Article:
Tamron introduces ‘ultra-telephoto’ 18-400mm F3.5-6.3 zoom lens

Tamron has introduced what it is calling the ‘world’s first ultra-telephoto all-in-one zoom lens,’ the 18-400mm F3.5-6.3 Di II VC HLD. The lens, designed for Canon and Nikon crop-sensor bodies, is equivalent to 29-640mm and 27-600mm, respectively.

Built-in Vibration Correction reduces shake by up to 2.5 stops, and the lens’ HLD focus motor promises ‘accurate and quiet’ focusing, according to Tamron. The HLD motor also keeps the overall size of the lens down: It’s 124mm/4.9in long and 79mm/3.1in in diameter. The lens has 7 circular aperture blades, a minimum subject distance of 0.45m/18in and is moisture-resistant. Nikon owners will be pleased to hear the the lens uses an electromagnetic diaphragm system.

The 18-400mm F3.5-6.3 will be available in late July for $649.

Press Release

INTRODUCING THE WORLD’S FIRST1 ULTRA-TELEPHOTO ALL-IN-ONE ZOOM LENS WITH AN EXTENDED RANGE THAT COVERS 18-400MM

Dramatic extended range achieved by combining cutting-edge optical design and other new breakthrough technologies including a redesigned cam structure

18-400mm F/3.5-6.3 Di II VC HLD (Model B028)

June 23, 2017, Commack, NY – Tamron, a leading manufacturer of optics for diverse applications, announces the launch of the new 18-400mm F/3.5-6.3 Di II VC HLD (Model B028), the world’s first ultra-telephoto all-in-one zoom lens for APS-C DSLR cameras, which covers a focal length range of 18-400mm. Since the 1992 launch of its AF28-200mm F/3.8-5.6 Aspherical (Model 71D), Tamron has dominated the all-in-one zoom category and has produced many lenses that cover wide-angle to telephoto zoom ranges. Tamron has now developed an ultra-telephoto all-in-one zoom that extends to 400mm (35mm equivalent of 620mm) and a 22.2x zoom ratio. Packed in a light, compact body (4.8in./24.9oz.)2 is Tamron’s accumulated knowledge and experience for all-in-one zoom lenses, including the most advanced optical and mechanical designs, an HLD (High/Low torque modulated Drive) for the AF system and the Vibration Compensation system. Photographers can now enjoy wide-angle to ultra-telephoto photography using one lens, which is ideal for travel photography and eliminates the need to carry extra lenses. The new Model B028 lens enables photographing a wide variety of ultra-telephoto images including everyday casual scenes. The 18-400mm will be available in the U.S. at the end of July at $649.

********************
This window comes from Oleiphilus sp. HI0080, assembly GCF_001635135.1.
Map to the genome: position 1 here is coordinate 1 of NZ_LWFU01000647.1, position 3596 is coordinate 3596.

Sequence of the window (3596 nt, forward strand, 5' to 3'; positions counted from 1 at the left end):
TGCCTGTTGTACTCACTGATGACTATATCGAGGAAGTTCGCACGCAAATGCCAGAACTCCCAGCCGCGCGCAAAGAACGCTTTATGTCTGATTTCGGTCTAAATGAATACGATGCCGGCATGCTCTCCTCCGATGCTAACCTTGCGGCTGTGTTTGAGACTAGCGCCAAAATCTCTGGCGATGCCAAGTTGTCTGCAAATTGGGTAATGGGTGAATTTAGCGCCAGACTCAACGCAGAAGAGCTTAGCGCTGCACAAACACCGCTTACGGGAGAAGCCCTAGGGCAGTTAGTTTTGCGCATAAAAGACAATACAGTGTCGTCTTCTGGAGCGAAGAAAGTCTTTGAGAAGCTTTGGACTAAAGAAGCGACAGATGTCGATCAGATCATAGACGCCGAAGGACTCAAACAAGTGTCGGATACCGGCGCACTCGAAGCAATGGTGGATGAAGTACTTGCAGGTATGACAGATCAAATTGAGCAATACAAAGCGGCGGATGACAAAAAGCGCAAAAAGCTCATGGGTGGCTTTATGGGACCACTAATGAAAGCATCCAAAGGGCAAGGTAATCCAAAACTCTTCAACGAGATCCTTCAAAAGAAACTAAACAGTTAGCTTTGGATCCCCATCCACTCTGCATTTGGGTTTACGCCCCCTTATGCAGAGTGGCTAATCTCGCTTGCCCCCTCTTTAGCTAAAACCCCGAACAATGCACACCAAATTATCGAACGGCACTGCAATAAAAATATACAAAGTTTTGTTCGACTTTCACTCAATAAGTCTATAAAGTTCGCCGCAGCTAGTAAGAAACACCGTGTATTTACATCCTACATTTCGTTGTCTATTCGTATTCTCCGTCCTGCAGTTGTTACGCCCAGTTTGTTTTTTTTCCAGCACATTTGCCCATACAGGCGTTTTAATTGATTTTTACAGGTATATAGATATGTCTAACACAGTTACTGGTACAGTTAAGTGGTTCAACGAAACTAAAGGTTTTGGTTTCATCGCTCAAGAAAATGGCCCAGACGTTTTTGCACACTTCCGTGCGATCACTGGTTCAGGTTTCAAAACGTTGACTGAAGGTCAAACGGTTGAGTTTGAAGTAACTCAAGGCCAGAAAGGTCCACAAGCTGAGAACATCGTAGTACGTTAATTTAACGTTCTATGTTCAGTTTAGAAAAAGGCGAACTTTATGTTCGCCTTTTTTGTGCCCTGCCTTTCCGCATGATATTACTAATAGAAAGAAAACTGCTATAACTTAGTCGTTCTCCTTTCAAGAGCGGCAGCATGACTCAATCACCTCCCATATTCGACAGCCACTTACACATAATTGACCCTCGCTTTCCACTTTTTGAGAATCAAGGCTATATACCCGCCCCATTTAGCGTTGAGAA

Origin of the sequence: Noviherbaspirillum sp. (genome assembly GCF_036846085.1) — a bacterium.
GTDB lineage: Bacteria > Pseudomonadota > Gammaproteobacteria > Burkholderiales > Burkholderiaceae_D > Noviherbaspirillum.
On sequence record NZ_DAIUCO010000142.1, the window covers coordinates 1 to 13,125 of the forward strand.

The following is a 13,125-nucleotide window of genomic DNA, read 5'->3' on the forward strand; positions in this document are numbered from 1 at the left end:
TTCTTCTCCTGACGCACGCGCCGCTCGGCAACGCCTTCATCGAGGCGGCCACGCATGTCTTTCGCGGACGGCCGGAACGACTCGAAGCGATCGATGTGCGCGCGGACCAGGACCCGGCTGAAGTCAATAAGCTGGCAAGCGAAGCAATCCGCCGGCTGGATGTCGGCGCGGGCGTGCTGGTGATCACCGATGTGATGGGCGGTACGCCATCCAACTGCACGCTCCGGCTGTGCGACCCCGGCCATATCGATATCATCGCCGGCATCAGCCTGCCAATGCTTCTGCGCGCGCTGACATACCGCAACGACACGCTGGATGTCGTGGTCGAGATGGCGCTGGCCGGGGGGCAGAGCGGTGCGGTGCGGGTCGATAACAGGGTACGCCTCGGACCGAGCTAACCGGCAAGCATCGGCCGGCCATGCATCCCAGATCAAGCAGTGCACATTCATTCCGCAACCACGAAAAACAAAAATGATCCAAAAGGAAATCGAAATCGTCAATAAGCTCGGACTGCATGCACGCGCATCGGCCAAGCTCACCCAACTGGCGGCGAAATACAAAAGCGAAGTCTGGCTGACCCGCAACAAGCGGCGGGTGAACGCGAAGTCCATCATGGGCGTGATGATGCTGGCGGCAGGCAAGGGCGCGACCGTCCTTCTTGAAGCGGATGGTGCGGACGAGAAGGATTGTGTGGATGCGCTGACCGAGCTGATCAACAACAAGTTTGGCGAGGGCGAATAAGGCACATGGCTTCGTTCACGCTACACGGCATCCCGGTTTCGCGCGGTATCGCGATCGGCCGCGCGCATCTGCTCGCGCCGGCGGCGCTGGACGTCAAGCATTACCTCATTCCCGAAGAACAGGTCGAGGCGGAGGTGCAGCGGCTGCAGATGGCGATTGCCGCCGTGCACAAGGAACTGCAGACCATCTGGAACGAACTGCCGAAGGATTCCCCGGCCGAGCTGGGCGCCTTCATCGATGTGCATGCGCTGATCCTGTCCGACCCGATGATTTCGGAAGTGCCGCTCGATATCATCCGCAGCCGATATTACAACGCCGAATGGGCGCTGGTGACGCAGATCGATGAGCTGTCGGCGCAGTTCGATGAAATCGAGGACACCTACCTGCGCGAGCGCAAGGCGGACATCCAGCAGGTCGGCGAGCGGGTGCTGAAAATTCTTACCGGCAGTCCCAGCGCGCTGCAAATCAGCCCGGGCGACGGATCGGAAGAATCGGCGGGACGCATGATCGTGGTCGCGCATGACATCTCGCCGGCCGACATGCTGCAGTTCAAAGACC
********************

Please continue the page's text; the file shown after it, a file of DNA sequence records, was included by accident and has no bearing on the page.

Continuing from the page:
PRODUCT HIGHLIGHTS

  1. The world’s first3 ultra-telephoto all-in-one zoom lens to achieve 400mm telephoto

The new Model B028 is the world’s first lens for APS-C DSLR cameras that covers a focal length range of 18-400mm and achieves a zoom ratio of 22.2x. The focal length of 400mm on the telephoto end enables the capturing of ultra-telephoto pictures with the 35mm equivalent of 620mm angle of view. Now, with just this one lens, a photographer can readily enjoy the power of ultra-telephoto to bring distant subjects closer as well as the perspective-flattening effects that only extreme telephoto settings can achieve. This all-in-one zoom lens is ideal for travel and everyday shooting. It allows a photographer to switch from wide-angle to ultra-telephoto without changing lenses, making it faster and easier to capture a much wider range of subjects including travel scenes, wildlife, action sports, landscapes, cityscapes, portraits and food.

  1. Excellent image quality across the entire zoom range, from wide-angle to ultra-telephoto and macro

The optical construction of the B028 consists of 16 lens elements in 11 groups. The use of specialized glass elements such as LD (Low Dispersion) and aspherical lens elements effectively minimizes wide-ranging aberrations, including chromatic aberrations and distortion, thereby assuring outstanding image quality. Optimum power distribution among the individual lens element groups achieves both the optical performance and the compact size necessary for an ultra-telephoto all-in-one zoom lens that boasts 400mm focal length. Also, it enables tele-macro photography with a maximum magnification ratio of 1:2.9.

  1. Lightweight and compact design exhibits Tamron’s basic philosophy for all-in-one zoom lenses